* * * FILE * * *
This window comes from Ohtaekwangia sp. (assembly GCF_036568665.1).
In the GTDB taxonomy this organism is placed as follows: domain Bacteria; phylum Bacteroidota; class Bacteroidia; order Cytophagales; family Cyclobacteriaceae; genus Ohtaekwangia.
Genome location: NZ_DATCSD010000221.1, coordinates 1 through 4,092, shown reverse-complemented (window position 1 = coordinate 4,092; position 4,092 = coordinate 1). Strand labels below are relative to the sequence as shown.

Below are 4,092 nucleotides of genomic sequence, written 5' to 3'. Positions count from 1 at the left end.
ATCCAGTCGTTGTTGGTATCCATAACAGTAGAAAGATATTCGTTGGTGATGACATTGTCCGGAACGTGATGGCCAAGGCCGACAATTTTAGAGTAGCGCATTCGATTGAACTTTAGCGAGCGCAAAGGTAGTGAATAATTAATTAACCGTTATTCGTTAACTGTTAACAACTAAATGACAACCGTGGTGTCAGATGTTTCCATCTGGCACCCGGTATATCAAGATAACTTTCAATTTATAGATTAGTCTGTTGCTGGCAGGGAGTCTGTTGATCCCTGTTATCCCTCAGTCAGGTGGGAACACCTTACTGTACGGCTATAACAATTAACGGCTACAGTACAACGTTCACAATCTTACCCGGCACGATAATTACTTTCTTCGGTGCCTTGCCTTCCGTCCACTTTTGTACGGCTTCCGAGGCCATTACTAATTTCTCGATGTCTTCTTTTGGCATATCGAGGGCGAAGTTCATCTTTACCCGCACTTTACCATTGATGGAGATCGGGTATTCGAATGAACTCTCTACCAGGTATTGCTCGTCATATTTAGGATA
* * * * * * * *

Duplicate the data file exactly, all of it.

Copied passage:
This window comes from Ohtaekwangia sp. (assembly GCF_036568665.1).
In the GTDB taxonomy this organism is placed as follows: domain Bacteria; phylum Bacteroidota; class Bacteroidia; order Cytophagales; family Cyclobacteriaceae; genus Ohtaekwangia.
Genome location: NZ_DATCSD010000221.1, coordinates 1 through 4,092, shown reverse-complemented (window position 1 = coordinate 4,092; position 4,092 = coordinate 1). Strand labels below are relative to the sequence as shown.

Below are 4,092 nucleotides of genomic sequence, written 5' to 3'. Positions count from 1 at the left end.
ATCCAGTCGTTGTTGGTATCCATAACAGTAGAAAGATATTCGTTGGTGATGACATTGTCCGGAACGTGATGGCCAAGGCCGACAATTTTAGAGTAGCGCATTCGATTGAACTTTAGCGAGCGCAAAGGTAGTGAATAATTAATTAACCGTTATTCGTTAACTGTTAACAACTAAATGACAACCGTGGTGTCAGATGTTTCCATCTGGCACCCGGTATATCAAGATAACTTTCAATTTATAGATTAGTCTGTTGCTGGCAGGGAGTCTGTTGATCCCTGTTATCCCTCAGTCAGGTGGGAACACCTTACTGTACGGCTATAACAATTAACGGCTACAGTACAACGTTCACAATCTTACCCGGCACGATAATTACTTTCTTCGGTGCCTTGCCTTCCGTCCACTTTTGTACGGCTTCCGAGGCCATTACTAATTTCTCGATGTCTTCTTTTGGCATATCGAGGGCGAAGTTCATCTTTACCCGCACTTTACCATTGATGGAGATCGGGTATTCGAATGAACTCTCTACCAGGTATTGCTCGTCATATTTAGGATA